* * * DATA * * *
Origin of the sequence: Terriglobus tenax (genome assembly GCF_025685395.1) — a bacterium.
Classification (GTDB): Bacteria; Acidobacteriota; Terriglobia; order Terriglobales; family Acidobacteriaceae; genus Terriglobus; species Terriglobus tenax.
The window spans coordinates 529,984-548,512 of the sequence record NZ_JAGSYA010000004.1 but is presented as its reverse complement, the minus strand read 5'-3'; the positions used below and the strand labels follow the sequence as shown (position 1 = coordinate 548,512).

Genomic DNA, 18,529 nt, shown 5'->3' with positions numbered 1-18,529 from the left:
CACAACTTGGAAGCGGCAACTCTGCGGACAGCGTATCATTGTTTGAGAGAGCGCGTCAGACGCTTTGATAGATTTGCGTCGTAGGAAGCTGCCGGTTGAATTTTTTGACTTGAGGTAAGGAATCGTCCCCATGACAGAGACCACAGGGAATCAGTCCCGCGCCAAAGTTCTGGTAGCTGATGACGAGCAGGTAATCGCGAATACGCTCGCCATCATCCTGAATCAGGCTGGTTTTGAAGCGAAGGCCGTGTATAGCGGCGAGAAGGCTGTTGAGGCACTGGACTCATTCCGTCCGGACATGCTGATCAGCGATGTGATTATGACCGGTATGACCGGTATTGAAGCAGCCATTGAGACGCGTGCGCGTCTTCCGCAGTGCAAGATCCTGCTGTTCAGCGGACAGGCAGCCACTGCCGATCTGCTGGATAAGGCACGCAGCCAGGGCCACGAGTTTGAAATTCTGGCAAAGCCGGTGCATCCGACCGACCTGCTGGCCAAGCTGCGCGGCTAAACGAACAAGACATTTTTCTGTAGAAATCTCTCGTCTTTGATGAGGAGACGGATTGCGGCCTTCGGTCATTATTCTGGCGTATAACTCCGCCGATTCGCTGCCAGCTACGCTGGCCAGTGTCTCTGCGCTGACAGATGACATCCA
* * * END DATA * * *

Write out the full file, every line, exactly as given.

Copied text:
Origin of the sequence: Terriglobus tenax (genome assembly GCF_025685395.1) — a bacterium.
Classification (GTDB): Bacteria; Acidobacteriota; Terriglobia; order Terriglobales; family Acidobacteriaceae; genus Terriglobus; species Terriglobus tenax.
The window spans coordinates 529,984-548,512 of the sequence record NZ_JAGSYA010000004.1 but is presented as its reverse complement, the minus strand read 5'-3'; the positions used below and the strand labels follow the sequence as shown (position 1 = coordinate 548,512).

Genomic DNA, 18,529 nt, shown 5'->3' with positions numbered 1-18,529 from the left:
CACAACTTGGAAGCGGCAACTCTGCGGACAGCGTATCATTGTTTGAGAGAGCGCGTCAGACGCTTTGATAGATTTGCGTCGTAGGAAGCTGCCGGTTGAATTTTTTGACTTGAGGTAAGGAATCGTCCCCATGACAGAGACCACAGGGAATCAGTCCCGCGCCAAAGTTCTGGTAGCTGATGACGAGCAGGTAATCGCGAATACGCTCGCCATCATCCTGAATCAGGCTGGTTTTGAAGCGAAGGCCGTGTATAGCGGCGAGAAGGCTGTTGAGGCACTGGACTCATTCCGTCCGGACATGCTGATCAGCGATGTGATTATGACCGGTATGACCGGTATTGAAGCAGCCATTGAGACGCGTGCGCGTCTTCCGCAGTGCAAGATCCTGCTGTTCAGCGGACAGGCAGCCACTGCCGATCTGCTGGATAAGGCACGCAGCCAGGGCCACGAGTTTGAAATTCTGGCAAAGCCGGTGCATCCGACCGACCTGCTGGCCAAGCTGCGCGGCTAAACGAACAAGACATTTTTCTGTAGAAATCTCTCGTCTTTGATGAGGAGACGGATTGCGGCCTTCGGTCATTATTCTGGCGTATAACTCCGCCGATTCGCTGCCAGCTACGCTGGCCAGTGTCTCTGCGCTGACAGATGACATCCA